The five-area direct weighted average steer price last week was $105.06/cwt. on a live basis, which was $3.72 more than the previous week. The average steer price in the beef was $4.84 more week to week at $168.04.
Cattle futures closed lower, following early lift, with higher Corn futures helping pressure Feeder Cattle the most.
Live Cattle futures closed an average of 66¢ lower.
Feeder Cattle futures closed an average of $1.54 lower (30¢ at the back to $2.22 lower).
Choice boxed beef cutout value was $3.02 higher Monday afternoon at $217.26/cwt. Select was $2.65 higher at $201.94.
Corn and soybean futures closed higher Monday with support from the weather outlook and thoughts last week’s derecho will reduce production. Week-to-week condition ratings also declined slightly for both crops.
Corn futures closed 4¢ to 7¢ higher.
Soybean futures closed 11¢ to 17¢ higher through Jan ’22 and then mostly 9¢ higher.
Major U.S. financial indices closed mixed on Monday. Uncertainty about the next round of coronavirus economic aid added pressure. Positive news came from the housing sector.
Builder confidence in the market for newly-built single-family homes increased six points to 78 in August, according to the latest National Home Builders Association (NAHB)/Wells Fargo Housing Market Index (HMI) released Monday. That’s the highest index level in the 35-year history of the series, matching the record set in December 1998.
“Housing has clearly been a bright spot during the pandemic and the sharp rebound in builder confidence over the summer has led NAHB to upgrade its forecast for single-family starts, which are now projected to show only a slight decline for 2020,” says NAHB Chief Economist Robert Dietz. “Single-family construction is benefiting from low interest rates and a noticeable suburban shift in housing demand to suburbs, exurbs and rural markets as renters and buyers seek out more affordable, lower density markets.”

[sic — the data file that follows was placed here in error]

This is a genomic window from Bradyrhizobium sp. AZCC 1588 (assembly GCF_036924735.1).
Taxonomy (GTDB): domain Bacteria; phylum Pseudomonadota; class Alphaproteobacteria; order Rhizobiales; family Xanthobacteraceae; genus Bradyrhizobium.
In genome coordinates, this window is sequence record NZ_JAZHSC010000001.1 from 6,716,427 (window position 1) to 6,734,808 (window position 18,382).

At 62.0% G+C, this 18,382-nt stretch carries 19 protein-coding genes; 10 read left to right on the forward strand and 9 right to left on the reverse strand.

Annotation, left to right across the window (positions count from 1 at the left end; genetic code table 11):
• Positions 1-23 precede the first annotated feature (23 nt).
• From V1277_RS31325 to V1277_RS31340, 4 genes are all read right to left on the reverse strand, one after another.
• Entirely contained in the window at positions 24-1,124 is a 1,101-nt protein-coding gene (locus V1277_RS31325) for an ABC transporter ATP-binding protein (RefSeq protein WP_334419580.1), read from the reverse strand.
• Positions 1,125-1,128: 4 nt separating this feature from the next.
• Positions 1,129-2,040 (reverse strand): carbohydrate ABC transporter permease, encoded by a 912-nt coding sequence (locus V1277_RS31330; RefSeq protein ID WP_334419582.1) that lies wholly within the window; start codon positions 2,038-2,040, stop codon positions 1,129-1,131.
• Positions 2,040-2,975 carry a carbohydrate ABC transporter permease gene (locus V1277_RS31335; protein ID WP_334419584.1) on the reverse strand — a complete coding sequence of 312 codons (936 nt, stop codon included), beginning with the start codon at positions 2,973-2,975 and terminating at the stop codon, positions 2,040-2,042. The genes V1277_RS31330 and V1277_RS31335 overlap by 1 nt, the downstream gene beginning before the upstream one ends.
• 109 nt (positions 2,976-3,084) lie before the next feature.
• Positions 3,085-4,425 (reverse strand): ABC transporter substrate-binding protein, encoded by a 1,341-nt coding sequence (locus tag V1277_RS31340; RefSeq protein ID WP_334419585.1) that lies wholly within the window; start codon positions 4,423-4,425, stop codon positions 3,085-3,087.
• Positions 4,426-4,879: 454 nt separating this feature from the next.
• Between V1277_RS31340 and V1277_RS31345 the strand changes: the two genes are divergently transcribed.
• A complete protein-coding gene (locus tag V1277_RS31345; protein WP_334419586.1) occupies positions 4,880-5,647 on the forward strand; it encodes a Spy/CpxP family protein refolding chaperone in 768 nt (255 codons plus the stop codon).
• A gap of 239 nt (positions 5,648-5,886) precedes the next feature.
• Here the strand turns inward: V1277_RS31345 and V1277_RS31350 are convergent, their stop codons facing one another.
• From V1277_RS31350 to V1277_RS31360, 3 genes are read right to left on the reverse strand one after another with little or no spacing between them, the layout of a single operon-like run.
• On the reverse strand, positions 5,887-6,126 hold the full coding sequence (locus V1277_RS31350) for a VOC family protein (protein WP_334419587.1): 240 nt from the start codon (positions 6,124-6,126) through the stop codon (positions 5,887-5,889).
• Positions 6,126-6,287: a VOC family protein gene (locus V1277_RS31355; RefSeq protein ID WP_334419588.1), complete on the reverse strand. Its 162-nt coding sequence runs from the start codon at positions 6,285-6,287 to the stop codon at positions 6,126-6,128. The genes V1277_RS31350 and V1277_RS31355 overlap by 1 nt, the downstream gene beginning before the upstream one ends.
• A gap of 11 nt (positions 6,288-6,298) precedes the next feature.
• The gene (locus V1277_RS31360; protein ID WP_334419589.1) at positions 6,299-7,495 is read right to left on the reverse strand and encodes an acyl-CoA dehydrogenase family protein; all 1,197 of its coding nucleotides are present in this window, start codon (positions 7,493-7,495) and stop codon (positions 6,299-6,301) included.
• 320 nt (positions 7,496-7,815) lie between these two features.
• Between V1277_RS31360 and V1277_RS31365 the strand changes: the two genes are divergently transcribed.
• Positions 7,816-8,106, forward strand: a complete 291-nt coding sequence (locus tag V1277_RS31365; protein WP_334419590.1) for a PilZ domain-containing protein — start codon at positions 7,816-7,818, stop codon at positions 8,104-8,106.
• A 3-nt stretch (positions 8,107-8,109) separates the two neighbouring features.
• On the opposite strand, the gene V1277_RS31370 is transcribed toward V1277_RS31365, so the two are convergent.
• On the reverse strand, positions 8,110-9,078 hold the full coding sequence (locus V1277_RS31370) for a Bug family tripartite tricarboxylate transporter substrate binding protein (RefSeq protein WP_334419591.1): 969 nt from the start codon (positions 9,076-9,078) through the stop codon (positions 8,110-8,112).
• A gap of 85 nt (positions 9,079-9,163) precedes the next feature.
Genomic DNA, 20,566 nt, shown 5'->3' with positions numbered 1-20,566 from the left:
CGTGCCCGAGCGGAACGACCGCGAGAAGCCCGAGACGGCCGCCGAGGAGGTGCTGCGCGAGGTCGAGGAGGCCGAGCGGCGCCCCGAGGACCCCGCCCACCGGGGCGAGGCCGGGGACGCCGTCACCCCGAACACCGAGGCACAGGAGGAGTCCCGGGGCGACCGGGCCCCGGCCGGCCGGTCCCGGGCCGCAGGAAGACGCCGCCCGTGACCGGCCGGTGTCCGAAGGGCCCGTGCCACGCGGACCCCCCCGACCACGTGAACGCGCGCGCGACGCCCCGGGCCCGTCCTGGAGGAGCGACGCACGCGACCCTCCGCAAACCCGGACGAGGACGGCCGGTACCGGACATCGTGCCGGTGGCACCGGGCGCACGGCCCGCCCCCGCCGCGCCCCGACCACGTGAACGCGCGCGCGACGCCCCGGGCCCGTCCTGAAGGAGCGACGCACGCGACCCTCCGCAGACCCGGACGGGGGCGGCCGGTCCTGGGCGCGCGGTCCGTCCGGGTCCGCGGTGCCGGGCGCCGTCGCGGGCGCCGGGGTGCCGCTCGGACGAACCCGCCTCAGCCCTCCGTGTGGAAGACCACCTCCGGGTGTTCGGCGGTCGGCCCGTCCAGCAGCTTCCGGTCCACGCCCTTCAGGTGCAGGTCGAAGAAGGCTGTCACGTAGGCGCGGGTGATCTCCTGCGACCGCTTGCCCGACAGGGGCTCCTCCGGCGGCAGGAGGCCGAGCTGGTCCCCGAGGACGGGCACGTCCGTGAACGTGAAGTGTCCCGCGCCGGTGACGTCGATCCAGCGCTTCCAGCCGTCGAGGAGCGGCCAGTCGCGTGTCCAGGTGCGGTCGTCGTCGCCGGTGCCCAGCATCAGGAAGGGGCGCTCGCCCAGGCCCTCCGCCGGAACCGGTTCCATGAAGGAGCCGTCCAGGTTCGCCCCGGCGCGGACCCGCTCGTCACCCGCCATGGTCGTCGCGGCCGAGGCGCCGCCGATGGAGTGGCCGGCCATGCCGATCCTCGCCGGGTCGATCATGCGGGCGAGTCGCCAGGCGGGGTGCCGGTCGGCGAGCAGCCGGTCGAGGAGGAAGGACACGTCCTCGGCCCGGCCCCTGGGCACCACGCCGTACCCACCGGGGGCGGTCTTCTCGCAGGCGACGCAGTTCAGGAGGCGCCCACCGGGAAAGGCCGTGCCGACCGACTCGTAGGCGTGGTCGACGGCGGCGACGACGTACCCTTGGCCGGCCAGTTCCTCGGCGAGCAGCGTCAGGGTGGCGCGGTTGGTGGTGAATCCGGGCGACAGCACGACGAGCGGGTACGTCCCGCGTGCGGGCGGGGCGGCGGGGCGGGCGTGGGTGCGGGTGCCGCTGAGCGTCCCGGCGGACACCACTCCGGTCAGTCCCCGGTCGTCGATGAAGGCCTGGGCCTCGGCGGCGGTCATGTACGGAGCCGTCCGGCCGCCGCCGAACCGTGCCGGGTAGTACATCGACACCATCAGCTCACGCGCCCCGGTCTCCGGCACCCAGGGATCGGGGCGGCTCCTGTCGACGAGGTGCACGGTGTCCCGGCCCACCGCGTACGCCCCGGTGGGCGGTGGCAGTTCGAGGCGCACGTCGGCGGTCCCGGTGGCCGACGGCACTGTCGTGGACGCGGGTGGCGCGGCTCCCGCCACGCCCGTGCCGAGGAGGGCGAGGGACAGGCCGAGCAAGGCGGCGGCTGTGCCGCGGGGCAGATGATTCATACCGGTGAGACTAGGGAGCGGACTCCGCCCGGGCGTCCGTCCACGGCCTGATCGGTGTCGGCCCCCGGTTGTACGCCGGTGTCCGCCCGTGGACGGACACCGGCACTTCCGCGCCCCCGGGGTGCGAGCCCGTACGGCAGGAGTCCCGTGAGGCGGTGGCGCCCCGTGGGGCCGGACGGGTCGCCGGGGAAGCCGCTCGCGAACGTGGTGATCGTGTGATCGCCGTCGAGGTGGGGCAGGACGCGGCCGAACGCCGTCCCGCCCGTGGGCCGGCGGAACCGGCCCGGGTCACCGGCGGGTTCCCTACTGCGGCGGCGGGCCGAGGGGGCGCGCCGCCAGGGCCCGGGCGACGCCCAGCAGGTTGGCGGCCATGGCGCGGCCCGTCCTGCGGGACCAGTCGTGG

The Dow Jones Industrial Average closed 86 points lower. The S&P 500 closed 9 points higher. The NASDAQ closed 110 points higher.
“With a weaker global economic situation, meat trade forecasts have been revised. Total pork and broiler exports are still projected higher year over year, but beef exports are now projected to be lower year over year,” says Derrell Peel, Extension livestock marketing specialist at Oklahoma State University, in his weekly market comments.
Peel points out that even with pandemic disruptions earlier this year, the U.S. is on track for record production of beef, pork and broilers.
“Before COVID-19, it was recognized that meat trade would be critical for markets in 2020 and that certainly remains true at this point,” Peel says.
According to Peel, year-to-date beef exports for January through June were down 7.6%, following a year-over-year decrease in June of 33.0% and a similar decline in May.
In terms of specific markets, Peel says Japan remains the largest U.S. beef export market, up 5.6% year over year in the first half of 2020. However, U.S. beef exports to that nation were 20.7% less year over year in June and 23.6% less in May.
South Korea is the second largest export market for U.S. beef. Exports to that nation are 7.4% less year over year through June, following double-digit monthly decreases in April, May and June.
Second-quarter beef exports to Mexico, the third largest export market in recent years, were 66.9% less year over year, according to Peel. Year-to-date exports to the nation are 37.7% less than a year earlier.
“Four of the five largest beef exports markets dropped sharply in the second quarter and will be watched closely for recovery in the second half of the year,” Peel says. “China will continue to be a major driver of global protein trade, especially pork. China will remain a minor beef export market in 2020 but is likely to continue growing, barring major geopolitical disruptions. Mexico remains a major concern with dramatic economic weakness expected to continue.”